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Metal Gear Solid 2 works for me, as a start. There's certainly been some good meta-interactive-fictional work done... the ifarchive should have some pointers.


Wait, nevermind, I see you are asking for didactic teaching materials rather than experimental work confronting the medium. That I don't know nope okay bye.


I like that idea.

I wonder if it might be easier to write shorter games that only compare two or three disparate kinds of games to each other. For instance, it would be extremely difficult to write a game that effectively compares Doom 3 to Madden to Zork to Final Fantasy to Tetris and every other genre out there, but it might not be that bad to, say, hack the Doom 3 engine and embed a Z-Machine in it to compare thrill-ride FPS's to text-based Interactive Fiction. That way such an undertaking would be more like a "miniseries" of short games instead of one ubergame that tries to do everything.

Each "episode" in the miniseries could even focus on some kind of central question; for instance, one that compares Doom 3 to Photopia might ask the question "are games inherently visual and auditory experiences?", and another that compares, say, Star Wars: Knights of the Old Republic to Tetris could ask the question, "do games tell stories?".

Mark W.

Jason Della Rocca of the IGDA commented on this exact same idea just last week.


I haven't read any of the texts mentioned in either post, but it certainly sounds like an interesting idea.


"...old men, young women, and children playing Game Boy to pass the time. At dinner I overhear a group of friends describing the merits of the running play in Madden. In class I see people waste time getting in a little Tetris while the professor describes media ethics."

Congratulations on putting your degree in postmodern narrative bs to good use. These 'stories' are diversions my friend. Twenty five percent of americans don't have a four year college education. Ignorance is the rule not the exemption. Meditate on the culture of passivity and nonchalance and then exhort its virtues.

How you pride yourself on confusing leisure for vocation belies the social ills of today: overmedicated kids short on attention and reason, addicted to hyperreality and spouting Baudrillard.

What you have here is an identity crisis in the guise of infantile paralysis.


I made a small game about games a few years ago:
Game Liberation.
It doesn't have the depth of Understanding Comics of course.


"Congratulations on putting your degree in postmodern narrative bs to good use. These 'stories' are diversions my friend. Twenty five percent of americans don't have a four year college education. Ignorance is the rule not the exemption. Meditate on the culture of passivity and nonchalance and then exhort its virtues."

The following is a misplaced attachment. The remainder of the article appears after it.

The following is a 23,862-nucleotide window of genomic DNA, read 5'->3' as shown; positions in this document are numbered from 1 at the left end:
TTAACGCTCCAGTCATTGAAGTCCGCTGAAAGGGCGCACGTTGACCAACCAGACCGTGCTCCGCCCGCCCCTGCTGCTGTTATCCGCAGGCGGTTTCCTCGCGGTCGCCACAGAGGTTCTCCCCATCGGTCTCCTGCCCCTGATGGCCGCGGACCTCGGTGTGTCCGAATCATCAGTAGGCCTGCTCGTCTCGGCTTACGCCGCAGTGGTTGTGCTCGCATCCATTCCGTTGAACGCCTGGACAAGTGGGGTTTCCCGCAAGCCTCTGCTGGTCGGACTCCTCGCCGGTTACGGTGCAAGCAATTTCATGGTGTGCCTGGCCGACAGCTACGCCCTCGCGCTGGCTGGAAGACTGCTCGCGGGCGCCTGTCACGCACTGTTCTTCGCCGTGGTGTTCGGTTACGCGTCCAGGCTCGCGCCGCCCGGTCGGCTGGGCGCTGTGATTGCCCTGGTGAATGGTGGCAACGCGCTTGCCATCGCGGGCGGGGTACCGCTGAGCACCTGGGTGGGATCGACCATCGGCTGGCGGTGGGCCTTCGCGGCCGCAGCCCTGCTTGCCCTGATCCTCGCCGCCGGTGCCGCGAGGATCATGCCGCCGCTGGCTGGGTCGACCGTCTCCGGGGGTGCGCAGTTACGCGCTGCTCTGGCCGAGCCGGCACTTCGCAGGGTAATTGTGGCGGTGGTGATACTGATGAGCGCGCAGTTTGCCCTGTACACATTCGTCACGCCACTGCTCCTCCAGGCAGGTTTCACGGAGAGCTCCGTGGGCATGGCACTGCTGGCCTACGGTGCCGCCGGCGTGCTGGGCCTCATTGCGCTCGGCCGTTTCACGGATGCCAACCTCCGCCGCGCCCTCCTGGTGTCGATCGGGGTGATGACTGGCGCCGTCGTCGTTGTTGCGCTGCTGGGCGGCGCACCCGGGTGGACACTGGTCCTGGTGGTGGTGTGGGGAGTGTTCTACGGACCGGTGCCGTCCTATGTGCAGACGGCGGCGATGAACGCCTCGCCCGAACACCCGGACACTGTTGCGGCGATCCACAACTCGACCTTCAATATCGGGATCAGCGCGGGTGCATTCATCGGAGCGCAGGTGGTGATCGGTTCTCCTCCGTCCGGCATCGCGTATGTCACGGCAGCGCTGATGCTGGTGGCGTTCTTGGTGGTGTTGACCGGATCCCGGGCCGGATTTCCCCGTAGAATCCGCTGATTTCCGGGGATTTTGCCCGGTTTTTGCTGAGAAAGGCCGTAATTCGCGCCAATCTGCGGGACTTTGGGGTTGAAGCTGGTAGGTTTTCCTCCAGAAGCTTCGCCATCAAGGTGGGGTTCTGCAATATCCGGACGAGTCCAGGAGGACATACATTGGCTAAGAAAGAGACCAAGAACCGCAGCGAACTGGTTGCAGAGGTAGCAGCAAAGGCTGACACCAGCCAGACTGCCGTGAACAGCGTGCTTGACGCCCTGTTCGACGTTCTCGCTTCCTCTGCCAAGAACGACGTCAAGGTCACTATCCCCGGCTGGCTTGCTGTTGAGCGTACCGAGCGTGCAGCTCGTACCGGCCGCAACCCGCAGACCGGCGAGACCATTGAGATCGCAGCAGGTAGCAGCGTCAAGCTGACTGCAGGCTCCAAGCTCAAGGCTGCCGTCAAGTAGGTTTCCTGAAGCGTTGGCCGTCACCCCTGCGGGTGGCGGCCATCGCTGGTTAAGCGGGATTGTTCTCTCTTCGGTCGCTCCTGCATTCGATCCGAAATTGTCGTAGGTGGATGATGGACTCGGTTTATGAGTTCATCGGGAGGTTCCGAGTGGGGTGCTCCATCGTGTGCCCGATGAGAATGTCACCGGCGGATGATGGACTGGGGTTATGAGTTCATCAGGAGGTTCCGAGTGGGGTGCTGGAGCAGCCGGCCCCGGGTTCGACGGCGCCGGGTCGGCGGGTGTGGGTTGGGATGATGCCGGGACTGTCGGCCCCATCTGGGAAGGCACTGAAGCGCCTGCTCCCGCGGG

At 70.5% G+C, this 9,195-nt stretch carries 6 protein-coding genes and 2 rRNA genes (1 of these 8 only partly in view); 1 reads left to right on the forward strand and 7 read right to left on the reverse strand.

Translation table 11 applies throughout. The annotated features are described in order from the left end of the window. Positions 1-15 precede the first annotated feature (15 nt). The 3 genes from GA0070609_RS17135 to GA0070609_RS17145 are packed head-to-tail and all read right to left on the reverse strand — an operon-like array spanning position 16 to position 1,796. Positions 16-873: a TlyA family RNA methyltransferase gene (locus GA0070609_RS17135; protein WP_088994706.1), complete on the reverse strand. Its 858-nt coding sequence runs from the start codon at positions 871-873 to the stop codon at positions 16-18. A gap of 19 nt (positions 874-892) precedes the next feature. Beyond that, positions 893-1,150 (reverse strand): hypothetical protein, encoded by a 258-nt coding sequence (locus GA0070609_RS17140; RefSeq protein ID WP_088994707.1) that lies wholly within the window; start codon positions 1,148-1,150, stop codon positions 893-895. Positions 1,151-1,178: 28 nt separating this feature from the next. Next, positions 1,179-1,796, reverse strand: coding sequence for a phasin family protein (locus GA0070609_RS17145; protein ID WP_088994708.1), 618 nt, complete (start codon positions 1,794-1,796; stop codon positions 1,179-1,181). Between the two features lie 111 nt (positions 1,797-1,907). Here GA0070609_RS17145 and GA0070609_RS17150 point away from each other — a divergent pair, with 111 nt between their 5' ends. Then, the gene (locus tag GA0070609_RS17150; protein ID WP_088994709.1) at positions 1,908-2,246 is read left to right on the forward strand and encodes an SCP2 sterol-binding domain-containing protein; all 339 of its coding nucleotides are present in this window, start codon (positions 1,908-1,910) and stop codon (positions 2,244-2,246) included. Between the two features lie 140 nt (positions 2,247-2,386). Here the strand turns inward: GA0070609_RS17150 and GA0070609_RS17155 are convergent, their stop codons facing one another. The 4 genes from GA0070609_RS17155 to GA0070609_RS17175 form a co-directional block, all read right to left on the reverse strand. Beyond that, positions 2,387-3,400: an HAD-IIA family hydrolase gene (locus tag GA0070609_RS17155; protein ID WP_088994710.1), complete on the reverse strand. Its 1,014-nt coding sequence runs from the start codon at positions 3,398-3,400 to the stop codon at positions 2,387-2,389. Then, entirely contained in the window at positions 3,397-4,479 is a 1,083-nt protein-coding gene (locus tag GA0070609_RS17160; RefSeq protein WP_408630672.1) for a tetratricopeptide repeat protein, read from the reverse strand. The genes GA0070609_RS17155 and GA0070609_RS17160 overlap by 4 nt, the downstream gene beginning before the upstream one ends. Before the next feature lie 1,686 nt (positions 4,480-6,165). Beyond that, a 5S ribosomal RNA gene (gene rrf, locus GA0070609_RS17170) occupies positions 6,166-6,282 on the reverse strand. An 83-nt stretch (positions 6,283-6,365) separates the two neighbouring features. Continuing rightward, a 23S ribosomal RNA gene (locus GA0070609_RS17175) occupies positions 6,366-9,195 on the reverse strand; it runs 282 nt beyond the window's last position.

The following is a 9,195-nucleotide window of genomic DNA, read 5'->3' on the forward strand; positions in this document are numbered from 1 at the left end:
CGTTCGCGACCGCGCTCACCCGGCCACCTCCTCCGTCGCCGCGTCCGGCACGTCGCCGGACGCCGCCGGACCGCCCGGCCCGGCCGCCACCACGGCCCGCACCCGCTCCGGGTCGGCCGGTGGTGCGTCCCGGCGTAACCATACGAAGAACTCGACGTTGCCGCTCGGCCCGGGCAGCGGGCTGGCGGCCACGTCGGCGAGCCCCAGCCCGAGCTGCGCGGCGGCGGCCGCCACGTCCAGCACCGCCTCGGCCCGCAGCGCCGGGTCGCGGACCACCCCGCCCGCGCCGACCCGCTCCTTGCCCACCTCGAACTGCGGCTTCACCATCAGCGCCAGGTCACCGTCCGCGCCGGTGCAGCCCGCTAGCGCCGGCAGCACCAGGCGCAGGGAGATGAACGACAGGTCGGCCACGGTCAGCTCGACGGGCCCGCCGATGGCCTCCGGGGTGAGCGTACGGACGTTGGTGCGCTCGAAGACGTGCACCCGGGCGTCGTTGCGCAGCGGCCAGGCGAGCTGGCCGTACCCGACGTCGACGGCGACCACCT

What has always struck me about comments like this is the idea that videogames represent a 'passivity' and 'nonchalance' in those that play them. I'd argue the complete opposite. Of all the artforms there are, videogames require the least passive interaction. Even the slowest moving turned-based strategy game requires some amount of empathy from the gamer.

Yes, the games are diversions. But then again, when haven't college students distracted themselves? And how much worse is the person playing GameBoy on the subway than the one reading the celebrity gossip magazine? Is playing a good fantasy RPG less or more escapist than reading a fantasy novel?

"How you pride yourself on confusing leisure for vocation belies the social ills of today: overmedicated kids short on attention and reason, addicted to hyperreality and spouting Baudrillard."

Part two. I barely mentioned children. Despite your scary big words, you seem to be ranting about a possibly related subject, but far from the same subject. Are children overmedicated? It's possible. Then again, I never was nor have I met more than a handful that ever were medicated. And mind you, I'm a young-'un, just out of my teens with my rock music that scares the neighbors.

Also, blaming video games for society's ills or saying that society's problems only come from bored children is really amazing. I've heard that argument before. In the fifties there was a panel that partly attributed superhero comic books for raising violence, passivity, and even homosexuality - gasp, the ills of our times - in male children. Before that prohibition was based on the idea that booze had destroyed the fabric of the great nation we call America. And that's just in the past century.

While too much entertainment is a bad thing, that does not mean entertainment itself is a bad thing.


The genre of gaming that has always seemed to have the easiest time with self commentary is the text adventure, so I'd start with the IF archive.

Do videogames even have a large enough shared vocabulary to warrant such a work? Understanding Comics discusses how comics makes use of Art Theory and Narrative Theory. While games certainly make use of Art and Narrative, I think it's the (to use Janet Murray's term) Agency that really needs discussing, because that's really the point at which games start to become different. Unfortunately, Agency suffers from being a fairly young concept compared to "Narrative" and "Art," since humanity's other interactive arts are few and far between (improvisational theater and oral storytelling come to mind, but little else). It's not enough to make self-aware commentary on the concept of the "power-up."

So, here's a question: In the game-what-teaches-us-about-games what are the names of the levels?